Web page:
Why Do Christians Struggle with Economics?

“Here is a theory (with a debt to Rothbard, Hoppe, Kinsella, et al.) about why this situation persists. People who live and work primarily within the religious milieu are dealing mainly with goods of an infinite nature. These are goods like salvation, the intercession of saints, prayers of an infinitely replicable nature, texts, images, and songs that constitute non-scarce goods, the nature of which requires no rationing, allocation, and choices regarding their distribution.

None of these goods takes up physical space. One can make infinite copies of them. They can be used without displacing other instances of the good. They do not depreciate with time. Their integrity remains intact no matter how many times they are used. Thus they require no economization. For that reason, there need to be no property norms concerning their use. They need not be priced. There is no problem associated with their rational allocation. They are what economists call “free goods.”

If one exists, lives, and thinks primarily in the realm of the non-scarce good, the problems associated with scarcity — the realm that concerns economics — will always be elusive. To be sure, it might seem strange to think of things such as grace, ideas, prayers, and images as goods, but this term merely describes something that is desired by people. (There are also things we might describe as nongoods, which are things that no one wants.) So it is not really a point of controversy to use this term. What really requires explanation is the description of prayers, grace, text, images, and music as non-scarce goods that require no economization.”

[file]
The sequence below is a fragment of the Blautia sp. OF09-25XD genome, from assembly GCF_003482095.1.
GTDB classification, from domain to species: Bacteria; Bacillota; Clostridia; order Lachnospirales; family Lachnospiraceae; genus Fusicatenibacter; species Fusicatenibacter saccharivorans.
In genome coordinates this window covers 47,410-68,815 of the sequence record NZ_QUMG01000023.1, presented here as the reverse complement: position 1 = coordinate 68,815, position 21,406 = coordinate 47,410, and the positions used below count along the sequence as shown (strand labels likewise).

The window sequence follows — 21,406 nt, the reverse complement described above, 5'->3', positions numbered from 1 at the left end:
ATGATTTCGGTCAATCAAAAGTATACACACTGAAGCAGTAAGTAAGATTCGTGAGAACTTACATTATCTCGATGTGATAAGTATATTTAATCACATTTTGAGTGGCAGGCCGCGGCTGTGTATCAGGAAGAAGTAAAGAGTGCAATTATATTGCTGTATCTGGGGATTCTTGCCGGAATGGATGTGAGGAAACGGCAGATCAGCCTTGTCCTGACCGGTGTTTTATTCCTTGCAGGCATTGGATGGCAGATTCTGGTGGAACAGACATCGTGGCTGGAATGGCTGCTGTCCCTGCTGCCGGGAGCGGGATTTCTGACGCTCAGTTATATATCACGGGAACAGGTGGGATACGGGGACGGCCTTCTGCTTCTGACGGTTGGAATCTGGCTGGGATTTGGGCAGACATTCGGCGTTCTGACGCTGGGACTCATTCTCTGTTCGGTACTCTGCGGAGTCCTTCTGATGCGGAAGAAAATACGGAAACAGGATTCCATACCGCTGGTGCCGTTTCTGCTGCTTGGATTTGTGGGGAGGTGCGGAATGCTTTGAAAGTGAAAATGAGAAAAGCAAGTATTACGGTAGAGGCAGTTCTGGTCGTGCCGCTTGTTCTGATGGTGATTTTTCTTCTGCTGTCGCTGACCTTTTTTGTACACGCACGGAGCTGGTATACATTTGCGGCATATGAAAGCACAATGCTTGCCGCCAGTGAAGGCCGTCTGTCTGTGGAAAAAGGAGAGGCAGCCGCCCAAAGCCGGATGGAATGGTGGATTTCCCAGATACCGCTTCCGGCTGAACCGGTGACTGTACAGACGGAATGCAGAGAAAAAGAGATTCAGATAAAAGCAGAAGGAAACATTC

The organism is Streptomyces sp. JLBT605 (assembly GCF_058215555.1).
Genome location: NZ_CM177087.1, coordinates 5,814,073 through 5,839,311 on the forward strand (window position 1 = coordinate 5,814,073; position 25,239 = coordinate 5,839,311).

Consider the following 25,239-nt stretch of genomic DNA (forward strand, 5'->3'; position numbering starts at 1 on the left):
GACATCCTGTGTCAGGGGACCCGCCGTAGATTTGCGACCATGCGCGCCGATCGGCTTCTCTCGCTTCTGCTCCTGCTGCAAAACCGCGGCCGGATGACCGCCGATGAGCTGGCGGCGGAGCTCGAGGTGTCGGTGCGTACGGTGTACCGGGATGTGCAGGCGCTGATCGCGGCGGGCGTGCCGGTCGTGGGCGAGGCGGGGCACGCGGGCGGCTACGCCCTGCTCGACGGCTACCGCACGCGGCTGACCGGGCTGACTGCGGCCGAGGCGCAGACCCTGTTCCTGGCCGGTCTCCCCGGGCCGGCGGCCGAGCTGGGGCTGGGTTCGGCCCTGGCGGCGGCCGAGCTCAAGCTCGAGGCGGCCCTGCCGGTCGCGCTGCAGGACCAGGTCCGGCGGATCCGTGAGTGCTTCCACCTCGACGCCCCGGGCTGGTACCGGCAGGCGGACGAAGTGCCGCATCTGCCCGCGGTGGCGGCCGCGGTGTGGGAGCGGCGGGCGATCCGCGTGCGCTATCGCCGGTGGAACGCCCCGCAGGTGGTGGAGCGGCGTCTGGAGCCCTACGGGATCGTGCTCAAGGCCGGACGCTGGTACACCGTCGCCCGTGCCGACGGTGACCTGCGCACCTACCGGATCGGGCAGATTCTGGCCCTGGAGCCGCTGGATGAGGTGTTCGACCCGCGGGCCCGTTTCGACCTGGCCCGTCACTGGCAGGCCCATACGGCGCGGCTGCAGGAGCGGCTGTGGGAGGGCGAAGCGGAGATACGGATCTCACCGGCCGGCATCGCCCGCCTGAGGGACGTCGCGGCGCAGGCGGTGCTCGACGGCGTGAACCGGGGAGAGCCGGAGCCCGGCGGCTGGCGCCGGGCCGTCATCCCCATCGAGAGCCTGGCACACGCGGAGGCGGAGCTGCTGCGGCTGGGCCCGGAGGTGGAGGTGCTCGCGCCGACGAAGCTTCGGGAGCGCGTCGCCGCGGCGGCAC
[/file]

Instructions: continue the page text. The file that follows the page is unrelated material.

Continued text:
https://mises.org/library/why-religious-people-struggle-economics

Can You Be a Christian and “NeverTrumper” Simultaneously

Uncomfortable questions to share with your friends who claim to be Christian and simultaneously boast of being “Never Trumper” but never bothered declaring themselves “NeverObama”.

Imagine if a right-wing version of Robert Mueller, backed by a properly pro-Trump legal team, had sent former President Barack Obama the same sort of questions that Mueller allegedly delivered this week to President Trump. The special counsel might dress them up in legalese, innuendo, and with perjury-trap IEDs, thereby casting suspicion with the mere nature of the questions.

If so, the interrogatories might run like the following—

What if Mueller Questioned Barack Obama?